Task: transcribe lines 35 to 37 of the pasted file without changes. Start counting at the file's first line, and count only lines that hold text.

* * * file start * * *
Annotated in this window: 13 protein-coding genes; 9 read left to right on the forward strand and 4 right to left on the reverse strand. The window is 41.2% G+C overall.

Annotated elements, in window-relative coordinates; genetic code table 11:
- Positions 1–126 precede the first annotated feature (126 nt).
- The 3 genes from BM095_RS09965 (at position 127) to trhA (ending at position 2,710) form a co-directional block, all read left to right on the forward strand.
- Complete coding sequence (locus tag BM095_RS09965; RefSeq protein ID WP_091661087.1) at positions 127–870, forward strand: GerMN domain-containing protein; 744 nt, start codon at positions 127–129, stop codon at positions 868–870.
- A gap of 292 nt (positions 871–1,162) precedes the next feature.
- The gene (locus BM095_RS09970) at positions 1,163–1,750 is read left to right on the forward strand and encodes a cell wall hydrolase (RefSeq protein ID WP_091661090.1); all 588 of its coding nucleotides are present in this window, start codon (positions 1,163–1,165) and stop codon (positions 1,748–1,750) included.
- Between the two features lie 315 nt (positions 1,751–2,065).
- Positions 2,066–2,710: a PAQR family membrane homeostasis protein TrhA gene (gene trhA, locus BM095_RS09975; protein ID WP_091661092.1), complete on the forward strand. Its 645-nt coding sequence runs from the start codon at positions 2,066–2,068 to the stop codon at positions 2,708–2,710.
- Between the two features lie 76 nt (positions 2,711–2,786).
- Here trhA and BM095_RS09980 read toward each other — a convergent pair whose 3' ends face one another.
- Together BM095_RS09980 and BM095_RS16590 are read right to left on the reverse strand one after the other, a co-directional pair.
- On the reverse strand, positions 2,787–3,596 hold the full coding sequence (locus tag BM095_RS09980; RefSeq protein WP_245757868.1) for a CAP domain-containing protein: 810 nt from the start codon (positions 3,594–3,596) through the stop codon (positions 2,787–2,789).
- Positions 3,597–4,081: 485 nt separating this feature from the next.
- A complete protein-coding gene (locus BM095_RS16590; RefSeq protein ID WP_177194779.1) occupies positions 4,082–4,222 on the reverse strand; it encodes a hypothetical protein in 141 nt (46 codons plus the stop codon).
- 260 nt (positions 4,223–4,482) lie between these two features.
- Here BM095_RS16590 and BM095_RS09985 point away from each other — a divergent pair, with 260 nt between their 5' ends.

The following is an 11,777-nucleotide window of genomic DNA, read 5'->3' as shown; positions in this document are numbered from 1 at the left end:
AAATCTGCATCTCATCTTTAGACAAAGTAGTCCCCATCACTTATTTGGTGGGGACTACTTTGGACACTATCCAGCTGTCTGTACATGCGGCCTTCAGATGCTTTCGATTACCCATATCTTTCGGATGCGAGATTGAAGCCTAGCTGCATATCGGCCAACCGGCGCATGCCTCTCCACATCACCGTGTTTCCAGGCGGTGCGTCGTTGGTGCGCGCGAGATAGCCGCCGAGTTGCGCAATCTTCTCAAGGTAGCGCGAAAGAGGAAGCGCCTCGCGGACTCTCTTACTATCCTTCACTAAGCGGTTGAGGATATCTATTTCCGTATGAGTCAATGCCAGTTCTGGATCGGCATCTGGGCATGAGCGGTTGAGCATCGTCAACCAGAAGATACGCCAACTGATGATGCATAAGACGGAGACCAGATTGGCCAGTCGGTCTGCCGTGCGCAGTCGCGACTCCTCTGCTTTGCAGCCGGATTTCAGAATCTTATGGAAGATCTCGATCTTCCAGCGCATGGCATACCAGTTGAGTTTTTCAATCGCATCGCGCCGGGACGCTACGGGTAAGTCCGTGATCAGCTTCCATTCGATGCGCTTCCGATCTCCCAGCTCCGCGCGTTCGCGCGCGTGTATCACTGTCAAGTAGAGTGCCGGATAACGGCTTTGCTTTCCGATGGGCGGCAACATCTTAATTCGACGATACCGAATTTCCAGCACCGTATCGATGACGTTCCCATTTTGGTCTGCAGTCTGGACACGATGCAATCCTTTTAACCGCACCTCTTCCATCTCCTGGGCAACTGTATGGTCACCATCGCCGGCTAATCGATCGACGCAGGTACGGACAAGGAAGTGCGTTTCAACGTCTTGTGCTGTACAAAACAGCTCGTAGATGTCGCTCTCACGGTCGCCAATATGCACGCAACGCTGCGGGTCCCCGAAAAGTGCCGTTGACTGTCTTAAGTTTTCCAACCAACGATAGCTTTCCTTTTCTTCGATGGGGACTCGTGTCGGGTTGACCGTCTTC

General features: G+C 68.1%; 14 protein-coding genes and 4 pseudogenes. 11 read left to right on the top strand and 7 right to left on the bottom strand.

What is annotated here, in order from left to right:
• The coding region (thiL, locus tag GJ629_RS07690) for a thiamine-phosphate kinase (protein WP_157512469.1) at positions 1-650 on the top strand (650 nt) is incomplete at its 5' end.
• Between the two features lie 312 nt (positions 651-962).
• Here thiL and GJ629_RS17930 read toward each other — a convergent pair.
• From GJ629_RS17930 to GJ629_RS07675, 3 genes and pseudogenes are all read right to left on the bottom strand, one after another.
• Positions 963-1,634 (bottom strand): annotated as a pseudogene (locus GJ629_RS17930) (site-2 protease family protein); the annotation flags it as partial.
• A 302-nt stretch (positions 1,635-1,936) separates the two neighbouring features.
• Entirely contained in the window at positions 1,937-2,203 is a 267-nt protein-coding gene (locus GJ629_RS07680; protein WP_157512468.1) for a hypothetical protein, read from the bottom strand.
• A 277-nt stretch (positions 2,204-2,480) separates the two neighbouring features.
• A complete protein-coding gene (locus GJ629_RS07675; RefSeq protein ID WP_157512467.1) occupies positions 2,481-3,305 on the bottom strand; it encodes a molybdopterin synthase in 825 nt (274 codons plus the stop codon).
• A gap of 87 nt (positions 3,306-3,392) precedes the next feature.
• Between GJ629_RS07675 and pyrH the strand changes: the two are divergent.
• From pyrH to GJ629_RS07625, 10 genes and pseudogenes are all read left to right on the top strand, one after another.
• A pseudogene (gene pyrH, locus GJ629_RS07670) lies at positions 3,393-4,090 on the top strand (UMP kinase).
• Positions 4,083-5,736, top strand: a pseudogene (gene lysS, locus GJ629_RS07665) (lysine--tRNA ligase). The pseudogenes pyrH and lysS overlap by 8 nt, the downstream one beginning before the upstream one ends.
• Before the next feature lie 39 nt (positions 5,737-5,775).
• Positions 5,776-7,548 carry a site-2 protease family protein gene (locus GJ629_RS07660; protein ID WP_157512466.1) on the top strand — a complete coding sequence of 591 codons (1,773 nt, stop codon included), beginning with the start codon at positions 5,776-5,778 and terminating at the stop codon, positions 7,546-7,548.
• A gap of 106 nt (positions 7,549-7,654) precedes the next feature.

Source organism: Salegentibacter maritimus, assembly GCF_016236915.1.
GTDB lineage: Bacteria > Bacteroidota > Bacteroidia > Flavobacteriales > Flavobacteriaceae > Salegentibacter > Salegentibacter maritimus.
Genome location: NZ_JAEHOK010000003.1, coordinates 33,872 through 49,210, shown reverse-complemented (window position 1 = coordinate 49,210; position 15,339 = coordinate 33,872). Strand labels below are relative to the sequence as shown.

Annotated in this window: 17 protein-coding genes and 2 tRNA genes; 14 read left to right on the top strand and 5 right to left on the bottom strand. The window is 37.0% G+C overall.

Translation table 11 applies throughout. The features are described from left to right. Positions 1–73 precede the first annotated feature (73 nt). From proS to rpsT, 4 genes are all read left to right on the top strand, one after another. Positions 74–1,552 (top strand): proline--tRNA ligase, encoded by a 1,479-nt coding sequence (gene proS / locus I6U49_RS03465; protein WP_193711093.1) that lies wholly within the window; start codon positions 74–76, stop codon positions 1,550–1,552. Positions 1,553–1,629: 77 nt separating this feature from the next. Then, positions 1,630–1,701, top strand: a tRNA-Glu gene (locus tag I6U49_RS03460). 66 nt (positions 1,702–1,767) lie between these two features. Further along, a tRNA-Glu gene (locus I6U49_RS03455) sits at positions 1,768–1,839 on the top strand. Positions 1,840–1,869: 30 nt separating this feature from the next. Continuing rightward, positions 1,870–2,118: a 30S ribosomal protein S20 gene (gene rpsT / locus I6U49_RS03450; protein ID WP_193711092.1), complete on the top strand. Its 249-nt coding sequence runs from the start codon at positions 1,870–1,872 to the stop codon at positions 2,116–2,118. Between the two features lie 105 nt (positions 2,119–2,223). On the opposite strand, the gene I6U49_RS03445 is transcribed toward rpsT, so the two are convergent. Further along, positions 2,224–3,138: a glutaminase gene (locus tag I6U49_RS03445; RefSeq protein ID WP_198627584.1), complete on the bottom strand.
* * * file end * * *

• Positions 4,083-5,736, top strand: a pseudogene (gene lysS, locus GJ629_RS07665) (lysine--tRNA ligase). The pseudogenes pyrH and lysS overlap by 8 nt, the downstream one beginning before the upstream one ends.
• Before the next feature lie 39 nt (positions 5,737-5,775).
• Positions 5,776-7,548 carry a site-2 protease family protein gene (locus GJ629_RS07660; protein ID WP_157512466.1) on the top strand — a complete coding sequence of 591 codons (1,773 nt, stop codon included), beginning with the start codon at positions 5,776-5,778 and terminating at the stop codon, positions 7,546-7,548.